As shown in Figure 3, a preplanned subgroup analysis confirmed the statistically significant improvement in PFS with rucaparib versus placebo in all the subgroups, including (1) BRCA mutation types (BRCA1 vs BRCA2; germline vs somatic); (2) measurable disease at baseline (present vs absent); (3) bulky residual disease (defined as any tumor >2 cm) at baseline (present vs absent); (4) number of previous lines of chemotherapy (2 vs ≥3); (5) previous use of bevacizumab (yes vs no); (6) number of previous platinum regimens (2 vs ≥3); (7) time to progression with penultimate platinum-based chemotherapy (6 to <12 months vs ≥12 months); and (8) response to last platinum-based chemotherapy (CR per RECIST1.1 vs PR per RECIST1.1 or GCIG CA-125 response criteria). Response rate according to RECIST1.1 criteria was assessed in patients with measurable disease at the time of enrollment (n = 207 in the ITT population); 18% (26/141) of patients in the rucaparib arm achieved a confirmed objective response (7% CR, 10/141) and 8% (5/66) in the placebo group (2% CR, 1/66).3
Moreover, further supporting the efficacy observed in the ITT population, in the non-nested subgroups of patients with BRCA wild-type carcinoma, an investigator-assessed PFS benefit was observed with rucaparib versus placebo in patients with high LOH carcinomas (median 9.7 months vs 5.4 months, respectively [HR, 0.44; 95% CI, 0.29-0.66; P <.0001]) and low LOH carcinomas (6.7 months vs 5.4 months, respectively [HR, 0.58; 95% CI, 0.40-0.85; P <.0049]) (Figure 4).3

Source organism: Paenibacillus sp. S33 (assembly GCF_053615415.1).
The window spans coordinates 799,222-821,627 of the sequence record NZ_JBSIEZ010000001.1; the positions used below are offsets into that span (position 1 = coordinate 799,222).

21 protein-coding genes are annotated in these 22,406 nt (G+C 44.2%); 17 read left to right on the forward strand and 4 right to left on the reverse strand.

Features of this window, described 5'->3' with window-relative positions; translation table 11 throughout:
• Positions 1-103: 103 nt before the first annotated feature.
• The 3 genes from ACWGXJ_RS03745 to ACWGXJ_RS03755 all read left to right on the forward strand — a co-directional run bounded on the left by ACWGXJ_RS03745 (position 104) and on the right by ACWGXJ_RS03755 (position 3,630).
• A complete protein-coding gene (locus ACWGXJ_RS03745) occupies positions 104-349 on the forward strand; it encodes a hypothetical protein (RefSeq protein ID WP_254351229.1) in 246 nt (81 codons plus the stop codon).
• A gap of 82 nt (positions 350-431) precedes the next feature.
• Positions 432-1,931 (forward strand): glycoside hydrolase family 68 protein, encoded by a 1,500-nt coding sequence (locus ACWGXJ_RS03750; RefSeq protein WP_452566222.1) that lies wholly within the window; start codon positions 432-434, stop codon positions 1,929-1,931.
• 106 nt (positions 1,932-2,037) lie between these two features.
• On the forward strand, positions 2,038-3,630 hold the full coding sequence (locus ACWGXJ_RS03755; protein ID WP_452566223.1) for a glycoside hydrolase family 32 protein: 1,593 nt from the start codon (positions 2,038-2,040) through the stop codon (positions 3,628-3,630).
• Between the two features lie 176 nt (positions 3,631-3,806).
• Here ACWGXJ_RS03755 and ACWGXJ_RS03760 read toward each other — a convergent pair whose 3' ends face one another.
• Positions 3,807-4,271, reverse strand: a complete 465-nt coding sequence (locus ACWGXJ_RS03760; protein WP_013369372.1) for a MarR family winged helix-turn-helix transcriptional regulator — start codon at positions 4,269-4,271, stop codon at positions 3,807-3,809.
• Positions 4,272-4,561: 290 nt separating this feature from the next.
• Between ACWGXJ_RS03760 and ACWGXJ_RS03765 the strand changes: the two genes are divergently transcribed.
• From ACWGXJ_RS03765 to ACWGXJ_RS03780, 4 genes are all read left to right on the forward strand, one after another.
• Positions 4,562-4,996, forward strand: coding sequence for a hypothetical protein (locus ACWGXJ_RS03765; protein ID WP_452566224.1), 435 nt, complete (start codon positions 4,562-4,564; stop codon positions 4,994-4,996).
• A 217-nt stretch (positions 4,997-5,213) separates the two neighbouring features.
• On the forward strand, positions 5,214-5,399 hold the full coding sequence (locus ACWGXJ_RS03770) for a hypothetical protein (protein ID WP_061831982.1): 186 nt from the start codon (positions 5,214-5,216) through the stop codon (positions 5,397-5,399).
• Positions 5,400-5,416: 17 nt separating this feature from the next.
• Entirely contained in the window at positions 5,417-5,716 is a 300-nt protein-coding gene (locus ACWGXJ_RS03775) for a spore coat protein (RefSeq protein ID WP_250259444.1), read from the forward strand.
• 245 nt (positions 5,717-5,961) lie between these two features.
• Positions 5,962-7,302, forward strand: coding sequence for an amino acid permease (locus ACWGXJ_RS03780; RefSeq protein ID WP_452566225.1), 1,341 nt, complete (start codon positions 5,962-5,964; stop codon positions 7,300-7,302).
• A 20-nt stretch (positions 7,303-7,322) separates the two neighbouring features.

A safety analysis was conducted in 372 patients receiving rucaparib and 189 receiving placebo. Treatment-emergent AEs (TEAEs) were observed in 100% of patients in the rucaparib group and 96% in the placebo group (Table 1).3 The majority of TEAEs were manageable, and the most common were consistent with those reported in previous studies,24,25 including nausea, asthenia/fatigue, dysgeusia, anemia, constipation, and vomiting.3 Grade ≥3 TEAEs occurred in 56% of patients in the rucaparib arm and 15% in the placebo arm, with the most common being anemia and increased transaminases, which were generally transient, self-limiting, and not associated with abnormal increases in bilirubin or other criteria for drug-induced hepatotoxicity. Anemia was managed with supportive care and rucaparib treatment interruption and/or dose reductions3; 76 patients (20.4%) in the rucaparib group had ≥1 blood transfusions.26 The most common serious TEAEs occurred in 21% of patients receiving rucaparib and in 11% of patients receiving placebo.3
Treatment interruption attributed to a TEAE occurred in 237 patients (64%) in the rucaparib group and 19 patients (10%) in the placebo group, and dose reduction attributed to a TEAE occurred in 203 patients (55%) in the rucaparib group and 8 patients (4%) in the placebo group.3 Both a treatment interruption and a dose reduction attributed to a TEAE occurred in 117 patients (31%) in the rucaparib group and 6 patients (3%) in the placebo group. Of patients who received rucaparib, 50 (13%) discontinued because of a TEAE (excluding disease progression) versus 3 (2%) in the placebo group.3
Dose modification principles for ARIEL3 included withholding or reducing the study drug if any of the following AEs were observed: grade 3/4 hematologic toxicity, grade 3/4 nonhematologic toxicity (exceptions: alopecia, or nausea, vomiting, or diarrhea adequately controlled with systemic antiemetic/antidiarrheal medications), or intolerable grade 2 toxicities.3,26 Based on the results of ARIEL3, the dose modification schedule for rucaparib has been established as shown in Table 2.22,23,26
The management of rucaparib-associated TEAEs has been studied in a number of centers. In general, the recommendations suggest adhering to National Comprehensive Cancer Network guidelines, including the following23,26:
- • For grade 3/4 anemia:
- o Hold PARP inhibitor, administer blood transfusion if necessary, repeat laboratory tests, restart PARP inhibitor at the same or reduced dose
- • For grade 4 elevated liver function tests: